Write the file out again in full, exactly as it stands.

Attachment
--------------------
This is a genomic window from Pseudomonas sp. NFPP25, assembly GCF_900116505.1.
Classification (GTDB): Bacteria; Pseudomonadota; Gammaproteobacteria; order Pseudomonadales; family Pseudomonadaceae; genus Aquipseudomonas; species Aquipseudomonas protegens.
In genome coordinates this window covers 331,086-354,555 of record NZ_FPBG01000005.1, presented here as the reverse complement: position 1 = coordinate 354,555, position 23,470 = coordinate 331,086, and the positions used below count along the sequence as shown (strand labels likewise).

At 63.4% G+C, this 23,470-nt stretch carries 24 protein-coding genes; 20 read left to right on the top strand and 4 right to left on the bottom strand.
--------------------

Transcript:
This is a genomic window from Pseudomonas sp. NFPP25, assembly GCF_900116505.1.
Classification (GTDB): Bacteria; Pseudomonadota; Gammaproteobacteria; order Pseudomonadales; family Pseudomonadaceae; genus Aquipseudomonas; species Aquipseudomonas protegens.
In genome coordinates this window covers 331,086-354,555 of record NZ_FPBG01000005.1, presented here as the reverse complement: position 1 = coordinate 354,555, position 23,470 = coordinate 331,086, and the positions used below count along the sequence as shown (strand labels likewise).

At 63.4% G+C, this 23,470-nt stretch carries 24 protein-coding genes; 20 read left to right on the top strand and 4 right to left on the bottom strand.